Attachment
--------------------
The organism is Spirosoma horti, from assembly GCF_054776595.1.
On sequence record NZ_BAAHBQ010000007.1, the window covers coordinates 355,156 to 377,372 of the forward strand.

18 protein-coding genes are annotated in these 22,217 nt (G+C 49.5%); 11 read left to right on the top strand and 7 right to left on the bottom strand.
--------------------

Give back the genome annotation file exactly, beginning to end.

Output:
The organism is Spirosoma horti, from assembly GCF_054776595.1.
On sequence record NZ_BAAHBQ010000007.1, the window covers coordinates 355,156 to 377,372 of the forward strand.

18 protein-coding genes are annotated in these 22,217 nt (G+C 49.5%); 11 read left to right on the top strand and 7 right to left on the bottom strand.